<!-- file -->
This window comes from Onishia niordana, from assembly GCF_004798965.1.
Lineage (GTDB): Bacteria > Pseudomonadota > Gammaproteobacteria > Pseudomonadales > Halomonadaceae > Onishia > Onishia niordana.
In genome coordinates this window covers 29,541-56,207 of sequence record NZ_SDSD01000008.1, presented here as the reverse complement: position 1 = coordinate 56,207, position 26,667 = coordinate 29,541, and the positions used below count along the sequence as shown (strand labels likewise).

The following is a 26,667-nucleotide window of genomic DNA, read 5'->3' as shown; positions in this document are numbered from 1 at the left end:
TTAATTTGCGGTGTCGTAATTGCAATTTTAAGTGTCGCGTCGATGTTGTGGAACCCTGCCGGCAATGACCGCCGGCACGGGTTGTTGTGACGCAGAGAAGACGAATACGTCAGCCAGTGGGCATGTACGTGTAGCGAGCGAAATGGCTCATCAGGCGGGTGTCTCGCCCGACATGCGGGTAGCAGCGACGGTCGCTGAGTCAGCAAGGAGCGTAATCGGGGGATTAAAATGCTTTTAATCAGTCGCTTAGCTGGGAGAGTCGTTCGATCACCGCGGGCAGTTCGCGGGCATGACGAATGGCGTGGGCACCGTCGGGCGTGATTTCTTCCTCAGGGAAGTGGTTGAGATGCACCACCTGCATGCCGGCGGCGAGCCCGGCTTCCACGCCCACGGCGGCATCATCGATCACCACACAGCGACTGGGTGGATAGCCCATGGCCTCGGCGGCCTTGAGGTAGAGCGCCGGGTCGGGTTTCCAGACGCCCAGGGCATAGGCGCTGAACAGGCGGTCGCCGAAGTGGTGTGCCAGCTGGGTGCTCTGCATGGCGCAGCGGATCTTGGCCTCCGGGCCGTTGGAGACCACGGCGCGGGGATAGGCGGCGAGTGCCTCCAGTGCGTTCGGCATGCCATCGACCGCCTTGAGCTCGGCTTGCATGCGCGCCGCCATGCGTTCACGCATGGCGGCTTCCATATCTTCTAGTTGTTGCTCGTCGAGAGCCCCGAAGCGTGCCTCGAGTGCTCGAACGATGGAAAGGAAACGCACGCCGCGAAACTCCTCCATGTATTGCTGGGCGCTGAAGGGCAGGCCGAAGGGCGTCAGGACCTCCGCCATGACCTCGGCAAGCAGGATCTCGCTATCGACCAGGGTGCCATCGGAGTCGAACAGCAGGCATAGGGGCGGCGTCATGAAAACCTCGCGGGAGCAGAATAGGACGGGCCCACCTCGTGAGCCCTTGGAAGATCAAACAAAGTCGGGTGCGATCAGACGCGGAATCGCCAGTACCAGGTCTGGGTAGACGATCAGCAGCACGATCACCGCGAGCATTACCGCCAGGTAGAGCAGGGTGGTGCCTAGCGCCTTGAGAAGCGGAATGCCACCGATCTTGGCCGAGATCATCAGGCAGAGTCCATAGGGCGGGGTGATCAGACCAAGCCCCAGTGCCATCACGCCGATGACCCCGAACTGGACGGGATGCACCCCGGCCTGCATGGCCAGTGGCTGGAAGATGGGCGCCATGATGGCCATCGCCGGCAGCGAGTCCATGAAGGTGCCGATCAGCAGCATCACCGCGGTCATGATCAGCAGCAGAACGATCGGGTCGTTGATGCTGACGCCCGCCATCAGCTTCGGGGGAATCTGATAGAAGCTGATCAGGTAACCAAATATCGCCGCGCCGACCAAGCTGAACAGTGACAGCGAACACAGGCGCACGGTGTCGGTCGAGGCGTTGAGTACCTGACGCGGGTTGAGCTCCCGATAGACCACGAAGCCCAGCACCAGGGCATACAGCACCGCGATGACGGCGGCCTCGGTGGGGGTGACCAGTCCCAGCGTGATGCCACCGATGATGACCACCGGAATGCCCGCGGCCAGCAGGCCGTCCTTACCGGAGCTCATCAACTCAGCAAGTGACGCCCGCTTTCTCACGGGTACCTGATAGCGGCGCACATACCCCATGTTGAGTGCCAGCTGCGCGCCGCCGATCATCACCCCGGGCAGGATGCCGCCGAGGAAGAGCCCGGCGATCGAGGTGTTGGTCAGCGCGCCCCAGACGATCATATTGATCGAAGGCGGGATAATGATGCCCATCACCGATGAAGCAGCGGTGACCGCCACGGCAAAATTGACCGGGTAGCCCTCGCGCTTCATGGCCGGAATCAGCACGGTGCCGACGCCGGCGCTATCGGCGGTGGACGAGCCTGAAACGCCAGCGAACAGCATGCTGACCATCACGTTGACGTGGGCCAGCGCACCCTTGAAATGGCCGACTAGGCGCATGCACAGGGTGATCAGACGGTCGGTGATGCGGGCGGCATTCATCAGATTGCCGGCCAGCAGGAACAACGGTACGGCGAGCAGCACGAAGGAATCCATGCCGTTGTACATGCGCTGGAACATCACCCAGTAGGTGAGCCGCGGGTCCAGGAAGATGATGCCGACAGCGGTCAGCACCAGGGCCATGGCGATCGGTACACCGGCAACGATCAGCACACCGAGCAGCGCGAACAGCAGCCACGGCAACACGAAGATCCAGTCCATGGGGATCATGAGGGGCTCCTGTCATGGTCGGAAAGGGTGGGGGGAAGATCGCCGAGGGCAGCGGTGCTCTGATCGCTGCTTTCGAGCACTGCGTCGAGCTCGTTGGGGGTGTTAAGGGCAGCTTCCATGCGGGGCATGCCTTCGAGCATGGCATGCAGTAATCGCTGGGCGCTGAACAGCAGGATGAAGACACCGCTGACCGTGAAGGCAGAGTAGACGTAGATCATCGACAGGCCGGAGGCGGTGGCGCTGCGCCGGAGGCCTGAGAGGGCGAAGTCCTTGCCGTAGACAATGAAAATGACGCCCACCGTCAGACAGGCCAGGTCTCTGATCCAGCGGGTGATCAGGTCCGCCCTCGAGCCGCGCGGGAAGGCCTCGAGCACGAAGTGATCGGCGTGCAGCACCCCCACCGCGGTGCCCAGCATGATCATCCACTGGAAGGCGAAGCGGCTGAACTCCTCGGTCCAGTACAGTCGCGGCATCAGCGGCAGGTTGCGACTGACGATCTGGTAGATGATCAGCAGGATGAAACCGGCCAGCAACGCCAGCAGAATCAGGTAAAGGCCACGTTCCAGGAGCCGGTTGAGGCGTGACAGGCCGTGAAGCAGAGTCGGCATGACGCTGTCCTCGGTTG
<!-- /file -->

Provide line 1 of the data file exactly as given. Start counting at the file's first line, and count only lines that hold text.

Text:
This window comes from Onishia niordana, from assembly GCF_004798965.1.